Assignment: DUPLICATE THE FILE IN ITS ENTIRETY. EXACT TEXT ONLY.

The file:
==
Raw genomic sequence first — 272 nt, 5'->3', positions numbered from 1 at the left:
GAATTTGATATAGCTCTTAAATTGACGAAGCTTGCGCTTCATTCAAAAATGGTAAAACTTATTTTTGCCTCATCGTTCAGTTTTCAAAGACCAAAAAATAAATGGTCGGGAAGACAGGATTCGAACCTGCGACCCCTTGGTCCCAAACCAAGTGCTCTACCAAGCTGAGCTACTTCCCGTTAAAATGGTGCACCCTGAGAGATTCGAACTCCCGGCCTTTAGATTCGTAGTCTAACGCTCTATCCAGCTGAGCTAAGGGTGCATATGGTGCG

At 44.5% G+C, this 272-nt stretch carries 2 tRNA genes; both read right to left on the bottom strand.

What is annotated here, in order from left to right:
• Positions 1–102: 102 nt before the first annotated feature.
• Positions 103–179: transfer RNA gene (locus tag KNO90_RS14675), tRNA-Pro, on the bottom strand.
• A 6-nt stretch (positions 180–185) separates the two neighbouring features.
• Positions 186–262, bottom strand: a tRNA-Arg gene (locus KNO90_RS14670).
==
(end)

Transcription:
Raw genomic sequence first — 272 nt, 5'->3', positions numbered from 1 at the left:
GAATTTGATATAGCTCTTAAATTGACGAAGCTTGCGCTTCATTCAAAAATGGTAAAACTTATTTTTGCCTCATCGTTCAGTTTTCAAAGACCAAAAAATAAATGGTCGGGAAGACAGGATTCGAACCTGCGACCCCTTGGTCCCAAACCAAGTGCTCTACCAAGCTGAGCTACTTCCCGTTAAAATGGTGCACCCTGAGAGATTCGAACTCCCGGCCTTTAGATTCGTAGTCTAACGCTCTATCCAGCTGAGCTAAGGGTGCATATGGTGCG

At 44.5% G+C, this 272-nt stretch carries 2 tRNA genes; both read right to left on the bottom strand.

What is annotated here, in order from left to right:
• Positions 1–102: 102 nt before the first annotated feature.
• Positions 103–179: transfer RNA gene (locus tag KNO90_RS14675), tRNA-Pro, on the bottom strand.
• A 6-nt stretch (positions 180–185) separates the two neighbouring features.
• Positions 186–262, bottom strand: a tRNA-Arg gene (locus KNO90_RS14670).